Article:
Tuesday, March 11, 2008

A Spitzer target letter

Last evening California-based blogger Patterico, who’s also an attorney and prosecutor for the Los Angles County district attorney's office, posted on the Spitzer scandal[excerpt]:

[A] report says Spitzer is suspected of “structuring” which is the intentional structuring of financial transactions involving cash in amounts less than $10,000 for the purpose of avoiding the filing of “Currency Transaction Reports” with IRS and FBI.

The [federal prosecutors] indicted the prostitution ring based on what they uncovered in looking into Spitzer, but the facts suggest to me that Spitzer has received a target letter indicating that he is the target of a federal criminal investigation for his conduct.
Tonight it seems to me Patterico was right about a target letter.

From wcbstv.com this afternoon:
Gov. Eliot Spitzer is set to resign Wednesday, sources tell CBS 2 Political Reporter Marcia Kramer, but insiders say he's going to use the resignation as a bargaining chip to cut a deal with federal prosecutors and he won't step down until that happens.

The talks have been going on since Tuesday morning.

The governor's fate rests in the hands of two people: U.S. Attorney Michael Garcia and Michele Hirshman, the head of his legal defense team. The deal they cut will determine Spitzer's future.
Whoa, Nelly. What wcbstv.com should have said was: "the deal they may cut would help determine Spitzer’s future, but as of now there’s been no deal announcement from Garcia or Hirshman."

Back to wcbstv.com:
Criminal law experts say Spitzer will definitely have to resign the governorship and that what's involved in the deal is key.

So what's the best that could happen to him?

"No charges, absolute resignation, and contrition. I think the worst that could happen is a felony plea on one of a number of charges that they could lodge against him," said noted criminal attorney Ronald Fischetti, who has often had to negotiate with feds on behalf of clients. . . .

The very real problem for Spitzer, as he well knows having been a prosecutor and the former Attorney General is that he could be charged with a number of things that carry jail time: tax evasion, money laundering, bringing a prostitute across state lines from New York to Washington.

He also has another problem in the negotiations with Garcia, who could be feeling pressure to throw the book at him.

"It's very important that [Garcia] expresses to the public that everyone is treated alike and if he doesn't charge someone who was the Attorney General and prosecuted crimes, he will be subject to a lot of public criticism that he let [Spitzer] go because he was the governor," said Fischetti.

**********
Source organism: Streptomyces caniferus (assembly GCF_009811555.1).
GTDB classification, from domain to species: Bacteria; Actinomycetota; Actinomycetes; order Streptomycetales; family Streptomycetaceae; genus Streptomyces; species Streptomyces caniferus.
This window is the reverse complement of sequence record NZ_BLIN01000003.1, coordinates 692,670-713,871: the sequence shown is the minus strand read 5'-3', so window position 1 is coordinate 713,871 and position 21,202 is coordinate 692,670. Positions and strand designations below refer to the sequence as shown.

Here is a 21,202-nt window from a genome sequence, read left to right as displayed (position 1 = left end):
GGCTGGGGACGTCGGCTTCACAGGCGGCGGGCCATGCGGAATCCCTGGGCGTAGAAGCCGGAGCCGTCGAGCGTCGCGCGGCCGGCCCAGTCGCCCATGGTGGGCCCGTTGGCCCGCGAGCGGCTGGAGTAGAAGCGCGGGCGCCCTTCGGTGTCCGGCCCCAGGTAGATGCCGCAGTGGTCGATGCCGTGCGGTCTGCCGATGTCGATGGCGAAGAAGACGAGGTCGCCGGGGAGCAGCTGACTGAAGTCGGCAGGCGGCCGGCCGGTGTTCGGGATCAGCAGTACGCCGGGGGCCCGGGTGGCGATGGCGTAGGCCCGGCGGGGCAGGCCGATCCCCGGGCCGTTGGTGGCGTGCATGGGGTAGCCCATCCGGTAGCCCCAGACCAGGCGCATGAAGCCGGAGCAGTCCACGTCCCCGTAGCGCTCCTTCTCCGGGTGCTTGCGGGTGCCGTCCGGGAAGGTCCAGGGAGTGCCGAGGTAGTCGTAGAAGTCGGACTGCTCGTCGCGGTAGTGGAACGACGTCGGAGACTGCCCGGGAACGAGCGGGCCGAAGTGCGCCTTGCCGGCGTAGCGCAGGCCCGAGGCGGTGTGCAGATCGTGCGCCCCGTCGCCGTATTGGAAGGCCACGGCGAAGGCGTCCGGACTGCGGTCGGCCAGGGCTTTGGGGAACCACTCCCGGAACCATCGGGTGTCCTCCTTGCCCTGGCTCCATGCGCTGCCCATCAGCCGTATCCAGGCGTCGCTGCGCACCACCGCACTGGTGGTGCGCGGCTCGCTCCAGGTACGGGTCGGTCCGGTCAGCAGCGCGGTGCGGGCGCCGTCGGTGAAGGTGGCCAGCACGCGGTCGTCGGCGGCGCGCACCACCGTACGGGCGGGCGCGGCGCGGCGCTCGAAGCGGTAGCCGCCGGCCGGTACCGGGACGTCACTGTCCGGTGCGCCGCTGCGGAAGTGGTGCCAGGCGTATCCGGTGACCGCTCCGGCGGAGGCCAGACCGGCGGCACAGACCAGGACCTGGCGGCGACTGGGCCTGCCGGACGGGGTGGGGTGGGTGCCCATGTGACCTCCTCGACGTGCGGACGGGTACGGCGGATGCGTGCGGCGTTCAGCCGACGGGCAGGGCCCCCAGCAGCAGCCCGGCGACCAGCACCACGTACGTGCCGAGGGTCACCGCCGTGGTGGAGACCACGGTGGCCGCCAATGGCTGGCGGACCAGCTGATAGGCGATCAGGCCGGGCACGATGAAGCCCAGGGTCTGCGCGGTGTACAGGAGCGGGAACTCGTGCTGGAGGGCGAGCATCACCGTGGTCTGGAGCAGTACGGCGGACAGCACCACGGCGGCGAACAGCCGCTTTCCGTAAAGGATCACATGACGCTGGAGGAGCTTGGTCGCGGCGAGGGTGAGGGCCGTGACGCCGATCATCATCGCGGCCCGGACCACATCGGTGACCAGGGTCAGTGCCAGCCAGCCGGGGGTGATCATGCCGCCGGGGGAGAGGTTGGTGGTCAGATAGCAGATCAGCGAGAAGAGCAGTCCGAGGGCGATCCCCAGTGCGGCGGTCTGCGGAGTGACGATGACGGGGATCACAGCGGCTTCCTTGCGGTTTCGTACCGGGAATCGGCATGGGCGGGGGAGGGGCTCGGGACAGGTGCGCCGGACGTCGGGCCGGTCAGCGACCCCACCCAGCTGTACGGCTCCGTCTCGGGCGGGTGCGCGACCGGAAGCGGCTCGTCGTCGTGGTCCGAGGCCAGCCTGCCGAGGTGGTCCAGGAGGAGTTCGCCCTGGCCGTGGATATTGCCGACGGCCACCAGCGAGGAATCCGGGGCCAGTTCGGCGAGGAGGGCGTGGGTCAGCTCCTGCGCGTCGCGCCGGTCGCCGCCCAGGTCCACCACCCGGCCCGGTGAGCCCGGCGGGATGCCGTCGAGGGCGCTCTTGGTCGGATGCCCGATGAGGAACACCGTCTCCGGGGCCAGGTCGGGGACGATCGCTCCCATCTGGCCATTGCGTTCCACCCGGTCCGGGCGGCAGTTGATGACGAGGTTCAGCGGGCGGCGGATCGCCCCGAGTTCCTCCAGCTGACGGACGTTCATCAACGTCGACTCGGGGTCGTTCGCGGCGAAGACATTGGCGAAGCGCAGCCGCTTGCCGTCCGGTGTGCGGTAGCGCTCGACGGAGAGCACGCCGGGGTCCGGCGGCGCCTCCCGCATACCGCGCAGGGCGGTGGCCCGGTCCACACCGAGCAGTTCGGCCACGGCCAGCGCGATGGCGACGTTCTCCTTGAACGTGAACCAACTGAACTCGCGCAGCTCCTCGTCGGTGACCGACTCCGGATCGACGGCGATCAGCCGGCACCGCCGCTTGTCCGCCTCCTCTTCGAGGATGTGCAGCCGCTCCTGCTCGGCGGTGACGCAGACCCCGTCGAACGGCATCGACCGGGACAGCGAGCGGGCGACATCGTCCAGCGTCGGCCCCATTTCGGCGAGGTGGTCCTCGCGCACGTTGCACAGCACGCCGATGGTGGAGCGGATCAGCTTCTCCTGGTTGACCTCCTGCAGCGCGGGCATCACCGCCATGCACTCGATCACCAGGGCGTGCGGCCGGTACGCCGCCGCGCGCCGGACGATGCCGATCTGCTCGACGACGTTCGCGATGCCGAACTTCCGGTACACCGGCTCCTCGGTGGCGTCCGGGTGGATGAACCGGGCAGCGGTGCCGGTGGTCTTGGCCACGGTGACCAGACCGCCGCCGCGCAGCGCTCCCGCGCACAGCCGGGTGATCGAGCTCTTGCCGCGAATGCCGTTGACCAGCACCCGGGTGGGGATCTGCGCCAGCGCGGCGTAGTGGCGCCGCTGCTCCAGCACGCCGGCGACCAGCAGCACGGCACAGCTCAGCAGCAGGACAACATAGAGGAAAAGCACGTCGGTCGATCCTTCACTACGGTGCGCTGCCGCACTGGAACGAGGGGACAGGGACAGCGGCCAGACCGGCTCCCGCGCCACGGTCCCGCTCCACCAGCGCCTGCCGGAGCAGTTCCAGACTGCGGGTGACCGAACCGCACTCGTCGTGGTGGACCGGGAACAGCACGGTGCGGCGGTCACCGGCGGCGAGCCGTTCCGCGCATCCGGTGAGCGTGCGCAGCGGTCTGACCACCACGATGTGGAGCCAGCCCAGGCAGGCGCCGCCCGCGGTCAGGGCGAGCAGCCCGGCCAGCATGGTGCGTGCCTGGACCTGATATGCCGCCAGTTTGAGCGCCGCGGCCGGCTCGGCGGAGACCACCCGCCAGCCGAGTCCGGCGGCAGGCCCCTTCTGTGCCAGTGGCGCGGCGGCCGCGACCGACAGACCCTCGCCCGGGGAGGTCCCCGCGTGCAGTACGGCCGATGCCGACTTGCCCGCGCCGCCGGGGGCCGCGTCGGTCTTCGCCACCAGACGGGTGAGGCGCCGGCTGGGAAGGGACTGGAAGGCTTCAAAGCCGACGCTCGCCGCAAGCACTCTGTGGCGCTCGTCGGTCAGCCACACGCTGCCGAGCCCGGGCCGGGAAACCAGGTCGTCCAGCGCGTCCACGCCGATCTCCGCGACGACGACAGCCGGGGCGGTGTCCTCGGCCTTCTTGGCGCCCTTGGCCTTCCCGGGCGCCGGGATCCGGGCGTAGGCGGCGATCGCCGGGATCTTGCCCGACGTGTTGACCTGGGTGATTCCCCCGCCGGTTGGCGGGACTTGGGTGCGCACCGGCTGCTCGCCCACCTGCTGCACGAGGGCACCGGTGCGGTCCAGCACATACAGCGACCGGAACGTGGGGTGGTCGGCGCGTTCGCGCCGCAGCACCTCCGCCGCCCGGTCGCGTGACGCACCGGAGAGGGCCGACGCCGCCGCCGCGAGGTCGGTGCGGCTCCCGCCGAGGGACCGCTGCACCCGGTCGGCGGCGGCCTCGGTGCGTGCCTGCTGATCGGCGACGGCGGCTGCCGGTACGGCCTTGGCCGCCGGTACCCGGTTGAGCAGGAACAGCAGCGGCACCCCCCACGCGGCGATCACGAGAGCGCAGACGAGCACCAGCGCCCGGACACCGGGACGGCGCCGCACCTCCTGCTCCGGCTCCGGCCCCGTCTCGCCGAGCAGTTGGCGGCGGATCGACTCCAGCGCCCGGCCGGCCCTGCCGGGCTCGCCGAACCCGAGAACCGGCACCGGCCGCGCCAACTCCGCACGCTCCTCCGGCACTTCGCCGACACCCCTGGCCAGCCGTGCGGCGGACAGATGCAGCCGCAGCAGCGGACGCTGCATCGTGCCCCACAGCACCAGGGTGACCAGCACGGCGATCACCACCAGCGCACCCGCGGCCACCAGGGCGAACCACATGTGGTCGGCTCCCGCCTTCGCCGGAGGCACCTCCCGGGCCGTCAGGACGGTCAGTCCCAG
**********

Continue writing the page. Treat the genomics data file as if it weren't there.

I'll bet most of you think there'll be more than "a lot of public criticism" if Spitzer is let off with just his resignation and a public apology about what he's called a "private matter."

Patterico's post is here and the wcbstv.com story's here.


Anonymous said...

If accounts are correct that Spitzer booked two rooms one for himself under his own name and another under the name of George Fox for use with the prostitute, who paid for these two rooms? Spitzer was in DC on official business so one can assume the State of NY was footing the bill for the hotel rooms and thus paying for the Governor's illicit behavior...That would be misuse of government funds...definitely illegal and it's likely he's done it before.

Insufficiently Sensitive said...

...California-based blogger Patterico, who’s also an attorney and persecutor for Los Angles County...

I bet the crooks fully believe he's a persecutor, but that sort of designation better fits one Patrick Fitzgerald, who kept up his persecution of Scooter Libby knowing full well that Libby was not the source of the supposed 'leak' he was investigating. He should better have prosecuted Richard Armitage, who he knew from the beginning was the real source.

JWM said...

To Anon @ 11:44 pm,

You raise some great points.

There are so many questions unanswered about this scandal.

An example of something not nearly as important as the points you raise but still of interest: how did Kristen get into the Mayflower, up to here own floor, and then up to Spitzer's VIP floor without either Mayflower's desk and security people not noticing her?

To IS,

You are very kind to point out my error in the way you did. Also, effective and "on target" in noting Libby was a victim of Fitzgerald's abuse of his powers.

I've fixed my error.

To you both, thank you.


Anonymous said...

I believe it's "Whoa, Nelly." As in gee, haw, giddy up, and whoa.

JWM said...

To Anon @ 4:36 pm,

You're right.

I've corrected my error.

Thanks for pointing it out.